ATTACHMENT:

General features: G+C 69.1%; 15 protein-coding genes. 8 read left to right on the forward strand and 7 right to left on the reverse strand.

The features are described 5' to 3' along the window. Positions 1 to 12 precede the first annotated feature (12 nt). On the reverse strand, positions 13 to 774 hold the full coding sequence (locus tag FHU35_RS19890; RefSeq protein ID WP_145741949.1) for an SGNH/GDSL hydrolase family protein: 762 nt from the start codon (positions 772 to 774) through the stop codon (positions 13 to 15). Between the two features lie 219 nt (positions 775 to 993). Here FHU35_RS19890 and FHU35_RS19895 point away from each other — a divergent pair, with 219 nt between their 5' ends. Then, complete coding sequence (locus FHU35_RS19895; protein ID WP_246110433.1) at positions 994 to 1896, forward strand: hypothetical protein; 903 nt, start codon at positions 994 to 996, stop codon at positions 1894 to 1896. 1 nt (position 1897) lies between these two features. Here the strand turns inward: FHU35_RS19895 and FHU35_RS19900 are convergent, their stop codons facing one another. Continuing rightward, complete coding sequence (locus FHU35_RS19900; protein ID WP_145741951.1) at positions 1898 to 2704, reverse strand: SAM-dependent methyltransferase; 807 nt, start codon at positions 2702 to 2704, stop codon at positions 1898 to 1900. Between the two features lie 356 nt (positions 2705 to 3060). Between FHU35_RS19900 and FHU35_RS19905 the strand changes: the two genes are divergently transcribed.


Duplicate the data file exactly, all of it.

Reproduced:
General features: G+C 69.1%; 15 protein-coding genes. 8 read left to right on the forward strand and 7 right to left on the reverse strand.

The features are described 5' to 3' along the window. Positions 1 to 12 precede the first annotated feature (12 nt). On the reverse strand, positions 13 to 774 hold the full coding sequence (locus tag FHU35_RS19890; RefSeq protein ID WP_145741949.1) for an SGNH/GDSL hydrolase family protein: 762 nt from the start codon (positions 772 to 774) through the stop codon (positions 13 to 15). Between the two features lie 219 nt (positions 775 to 993). Here FHU35_RS19890 and FHU35_RS19895 point away from each other — a divergent pair, with 219 nt between their 5' ends. Then, complete coding sequence (locus FHU35_RS19895; protein ID WP_246110433.1) at positions 994 to 1896, forward strand: hypothetical protein; 903 nt, start codon at positions 994 to 996, stop codon at positions 1894 to 1896. 1 nt (position 1897) lies between these two features. Here the strand turns inward: FHU35_RS19895 and FHU35_RS19900 are convergent, their stop codons facing one another. Continuing rightward, complete coding sequence (locus FHU35_RS19900; protein ID WP_145741951.1) at positions 1898 to 2704, reverse strand: SAM-dependent methyltransferase; 807 nt, start codon at positions 2702 to 2704, stop codon at positions 1898 to 1900. Between the two features lie 356 nt (positions 2705 to 3060). Between FHU35_RS19900 and FHU35_RS19905 the strand changes: the two genes are divergently transcribed.